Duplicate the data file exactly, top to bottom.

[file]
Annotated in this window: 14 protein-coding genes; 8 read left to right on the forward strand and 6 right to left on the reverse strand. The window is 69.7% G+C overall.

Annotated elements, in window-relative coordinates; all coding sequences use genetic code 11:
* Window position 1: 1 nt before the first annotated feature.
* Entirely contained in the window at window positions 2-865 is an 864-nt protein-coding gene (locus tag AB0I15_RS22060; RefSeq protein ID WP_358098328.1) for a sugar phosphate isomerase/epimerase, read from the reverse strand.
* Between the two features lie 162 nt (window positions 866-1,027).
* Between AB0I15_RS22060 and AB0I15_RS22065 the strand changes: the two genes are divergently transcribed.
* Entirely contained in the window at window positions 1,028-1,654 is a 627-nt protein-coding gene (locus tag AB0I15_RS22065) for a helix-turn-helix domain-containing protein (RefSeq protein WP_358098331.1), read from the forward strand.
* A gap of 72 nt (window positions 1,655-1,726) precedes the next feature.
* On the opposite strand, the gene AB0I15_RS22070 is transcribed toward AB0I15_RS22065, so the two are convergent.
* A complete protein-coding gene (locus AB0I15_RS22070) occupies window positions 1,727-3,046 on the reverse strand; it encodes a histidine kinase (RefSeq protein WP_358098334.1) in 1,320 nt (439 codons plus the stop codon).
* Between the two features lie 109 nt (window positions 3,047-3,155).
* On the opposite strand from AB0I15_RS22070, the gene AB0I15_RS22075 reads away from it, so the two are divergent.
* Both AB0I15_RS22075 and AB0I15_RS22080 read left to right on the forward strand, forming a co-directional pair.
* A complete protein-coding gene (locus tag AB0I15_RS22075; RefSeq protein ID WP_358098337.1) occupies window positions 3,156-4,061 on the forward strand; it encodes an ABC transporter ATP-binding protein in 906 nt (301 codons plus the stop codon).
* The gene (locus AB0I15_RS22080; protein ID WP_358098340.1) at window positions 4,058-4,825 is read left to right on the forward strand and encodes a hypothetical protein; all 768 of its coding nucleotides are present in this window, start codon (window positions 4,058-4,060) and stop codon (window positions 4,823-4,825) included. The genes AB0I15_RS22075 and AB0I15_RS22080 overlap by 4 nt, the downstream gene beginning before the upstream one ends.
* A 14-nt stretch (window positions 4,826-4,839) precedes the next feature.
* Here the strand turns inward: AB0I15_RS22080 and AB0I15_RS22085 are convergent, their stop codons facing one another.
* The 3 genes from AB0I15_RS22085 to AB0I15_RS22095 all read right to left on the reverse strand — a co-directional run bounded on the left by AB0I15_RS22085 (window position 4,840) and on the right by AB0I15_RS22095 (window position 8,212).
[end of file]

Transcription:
Annotated in this window: 14 protein-coding genes; 8 read left to right on the forward strand and 6 right to left on the reverse strand. The window is 69.7% G+C overall.

Annotated elements, in window-relative coordinates; all coding sequences use genetic code 11:
* Window position 1: 1 nt before the first annotated feature.
* Entirely contained in the window at window positions 2-865 is an 864-nt protein-coding gene (locus tag AB0I15_RS22060; RefSeq protein ID WP_358098328.1) for a sugar phosphate isomerase/epimerase, read from the reverse strand.
* Between the two features lie 162 nt (window positions 866-1,027).
* Between AB0I15_RS22060 and AB0I15_RS22065 the strand changes: the two genes are divergently transcribed.
* Entirely contained in the window at window positions 1,028-1,654 is a 627-nt protein-coding gene (locus tag AB0I15_RS22065) for a helix-turn-helix domain-containing protein (RefSeq protein WP_358098331.1), read from the forward strand.
* A gap of 72 nt (window positions 1,655-1,726) precedes the next feature.
* On the opposite strand, the gene AB0I15_RS22070 is transcribed toward AB0I15_RS22065, so the two are convergent.
* A complete protein-coding gene (locus AB0I15_RS22070) occupies window positions 1,727-3,046 on the reverse strand; it encodes a histidine kinase (RefSeq protein WP_358098334.1) in 1,320 nt (439 codons plus the stop codon).
* Between the two features lie 109 nt (window positions 3,047-3,155).
* On the opposite strand from AB0I15_RS22070, the gene AB0I15_RS22075 reads away from it, so the two are divergent.
* Both AB0I15_RS22075 and AB0I15_RS22080 read left to right on the forward strand, forming a co-directional pair.
* A complete protein-coding gene (locus tag AB0I15_RS22075; RefSeq protein ID WP_358098337.1) occupies window positions 3,156-4,061 on the forward strand; it encodes an ABC transporter ATP-binding protein in 906 nt (301 codons plus the stop codon).
* The gene (locus AB0I15_RS22080; protein ID WP_358098340.1) at window positions 4,058-4,825 is read left to right on the forward strand and encodes a hypothetical protein; all 768 of its coding nucleotides are present in this window, start codon (window positions 4,058-4,060) and stop codon (window positions 4,823-4,825) included. The genes AB0I15_RS22075 and AB0I15_RS22080 overlap by 4 nt, the downstream gene beginning before the upstream one ends.
* A 14-nt stretch (window positions 4,826-4,839) precedes the next feature.
* Here the strand turns inward: AB0I15_RS22080 and AB0I15_RS22085 are convergent, their stop codons facing one another.
* The 3 genes from AB0I15_RS22085 to AB0I15_RS22095 all read right to left on the reverse strand — a co-directional run bounded on the left by AB0I15_RS22085 (window position 4,840) and on the right by AB0I15_RS22095 (window position 8,212).